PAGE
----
Work starts on 925-home estate near Deebing Creek mission
WORK will begin within weeks to build 925 homes near one of Ipswich's most sacred Indigenous sites.
Frasers Property Australia will start work in February on a new masterplanned community off Grampian Rd at Deebing Creek.
The plan will result in the heritage-listed Deebing Creek Mission being open to the public for the first time in 103 years.
The site of the old mission, important trees and a 120m- area across Deebing Creek will become public space.
Frasers Property will begin preliminary works in the northwestern corner of the 115ha site, outside the heritage-listed area, in February.
The new community will include about 925 new homes, sporting fields, multiple parks and a school.
Frasers Property purchased the land in 2015, part of which contains the Queensland Heritage Place Listing for the former Deebing Creek Mission, in a narrow corridor along Deebing Creek.
The cemetery adjoining the site, also Heritage Place Listed, is owned by the State Government and is not part of Frasers Property's land.
Frasers Property Queensland general manager Cameron Leggatt said the development would respect and communicate the cultural significance of the site.
"We have undertaken a thorough community consultation process over the past few years, involving more than 50 meetings with more than 150 stakeholders, to ensure we fully understand and appreciate the important history and heritage values associated with this site," he said.
"It has been a rich learning experience for the team, we've received many insights during the consultation, and the masterplan for the new community reflects what we've learnt throughout this process."
For the past three years, Frasers Property Australia has been consulting with the community and traditional landholders about its plans for the site.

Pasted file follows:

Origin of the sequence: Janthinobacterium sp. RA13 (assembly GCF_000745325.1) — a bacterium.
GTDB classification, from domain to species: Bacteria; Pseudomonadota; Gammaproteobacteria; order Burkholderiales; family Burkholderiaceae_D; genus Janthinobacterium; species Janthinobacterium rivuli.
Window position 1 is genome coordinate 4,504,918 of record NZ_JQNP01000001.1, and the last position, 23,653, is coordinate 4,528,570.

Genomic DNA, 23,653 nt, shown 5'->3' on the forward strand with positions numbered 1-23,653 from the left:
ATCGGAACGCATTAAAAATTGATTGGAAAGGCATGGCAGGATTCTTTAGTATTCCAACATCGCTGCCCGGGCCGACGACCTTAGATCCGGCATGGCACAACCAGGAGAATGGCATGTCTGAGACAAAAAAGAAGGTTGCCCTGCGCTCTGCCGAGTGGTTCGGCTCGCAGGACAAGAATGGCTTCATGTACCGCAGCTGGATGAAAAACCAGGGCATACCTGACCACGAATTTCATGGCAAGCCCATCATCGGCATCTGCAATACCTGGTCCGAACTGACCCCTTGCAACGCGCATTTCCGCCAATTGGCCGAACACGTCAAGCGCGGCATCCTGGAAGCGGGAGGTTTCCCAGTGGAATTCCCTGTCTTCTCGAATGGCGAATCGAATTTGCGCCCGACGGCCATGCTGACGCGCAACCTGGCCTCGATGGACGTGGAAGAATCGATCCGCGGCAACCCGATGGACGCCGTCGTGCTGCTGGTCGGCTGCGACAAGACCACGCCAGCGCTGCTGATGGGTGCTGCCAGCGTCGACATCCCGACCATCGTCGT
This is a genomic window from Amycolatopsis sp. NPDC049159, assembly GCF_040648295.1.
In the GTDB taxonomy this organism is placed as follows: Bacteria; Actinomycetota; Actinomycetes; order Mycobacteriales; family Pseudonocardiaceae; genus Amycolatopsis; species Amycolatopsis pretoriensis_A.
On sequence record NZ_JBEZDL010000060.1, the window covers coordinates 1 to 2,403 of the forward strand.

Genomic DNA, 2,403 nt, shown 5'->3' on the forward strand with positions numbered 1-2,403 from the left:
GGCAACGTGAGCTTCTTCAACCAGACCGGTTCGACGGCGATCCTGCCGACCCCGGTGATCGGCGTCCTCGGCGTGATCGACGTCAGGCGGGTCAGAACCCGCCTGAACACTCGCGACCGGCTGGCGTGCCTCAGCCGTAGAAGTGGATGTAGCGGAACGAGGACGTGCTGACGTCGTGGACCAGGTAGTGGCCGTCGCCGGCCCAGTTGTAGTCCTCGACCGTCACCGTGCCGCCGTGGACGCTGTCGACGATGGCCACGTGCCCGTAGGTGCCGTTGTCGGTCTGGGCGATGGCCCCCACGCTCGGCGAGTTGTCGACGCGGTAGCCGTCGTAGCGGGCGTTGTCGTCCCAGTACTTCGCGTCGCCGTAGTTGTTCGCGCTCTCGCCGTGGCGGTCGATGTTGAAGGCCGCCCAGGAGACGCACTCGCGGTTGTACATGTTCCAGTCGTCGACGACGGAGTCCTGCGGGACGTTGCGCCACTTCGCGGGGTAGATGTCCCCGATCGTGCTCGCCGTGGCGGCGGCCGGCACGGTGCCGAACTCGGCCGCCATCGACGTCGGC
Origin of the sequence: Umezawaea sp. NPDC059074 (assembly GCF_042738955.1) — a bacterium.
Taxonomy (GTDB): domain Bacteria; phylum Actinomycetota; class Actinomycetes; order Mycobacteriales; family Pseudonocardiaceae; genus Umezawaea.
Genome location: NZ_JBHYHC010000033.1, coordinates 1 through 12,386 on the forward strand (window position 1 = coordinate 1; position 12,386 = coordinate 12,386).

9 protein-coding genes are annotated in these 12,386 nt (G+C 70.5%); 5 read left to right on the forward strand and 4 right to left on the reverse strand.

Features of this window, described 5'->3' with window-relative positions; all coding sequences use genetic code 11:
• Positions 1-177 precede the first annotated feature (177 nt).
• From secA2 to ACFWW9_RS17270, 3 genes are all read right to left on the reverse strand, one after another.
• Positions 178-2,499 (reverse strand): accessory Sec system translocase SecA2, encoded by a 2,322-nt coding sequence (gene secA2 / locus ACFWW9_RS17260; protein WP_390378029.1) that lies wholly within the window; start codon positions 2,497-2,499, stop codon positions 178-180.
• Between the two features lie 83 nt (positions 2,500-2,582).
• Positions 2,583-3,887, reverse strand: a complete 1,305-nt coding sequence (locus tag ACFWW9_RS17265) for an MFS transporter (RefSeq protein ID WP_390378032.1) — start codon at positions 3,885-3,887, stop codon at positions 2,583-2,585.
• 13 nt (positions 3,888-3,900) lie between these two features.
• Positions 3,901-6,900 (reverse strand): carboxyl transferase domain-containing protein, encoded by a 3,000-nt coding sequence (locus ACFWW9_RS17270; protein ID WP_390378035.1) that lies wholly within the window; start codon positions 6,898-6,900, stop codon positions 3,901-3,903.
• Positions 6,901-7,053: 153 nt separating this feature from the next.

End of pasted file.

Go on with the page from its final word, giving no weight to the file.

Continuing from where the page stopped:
Mr Leggatt said a heritage agreement would acknowledge the site's significance and provide the community with certainty around the conservation of the site.
"At the completion of this community, the Mission site will again become accessible to the public, something that has not been possible for 103 years," Mr Leggatt said.
"The mission site is an important part of Queensland history, and is particularly significant to descendants of the Indigenous people who were residents at the mission."
The story of a massacre at Deebing Creek in colonial times has been passed down through generations of the local Aboriginal tribes.
Indigenous folklore tells the story of a group of school children who were shot at the old site and their teacher killed in the crossfire as she tried to stop the killings.
The mission area will be dedicated as public open space with no residential development to occur within the heritage-listed area.
The heritage-listed former mission area will feature a memorial sporting field, rehabilitated landscape, heritage trails, installations that retell the important story of the Deebing Creek Mission and its people, and increased green space along Deebing Creek.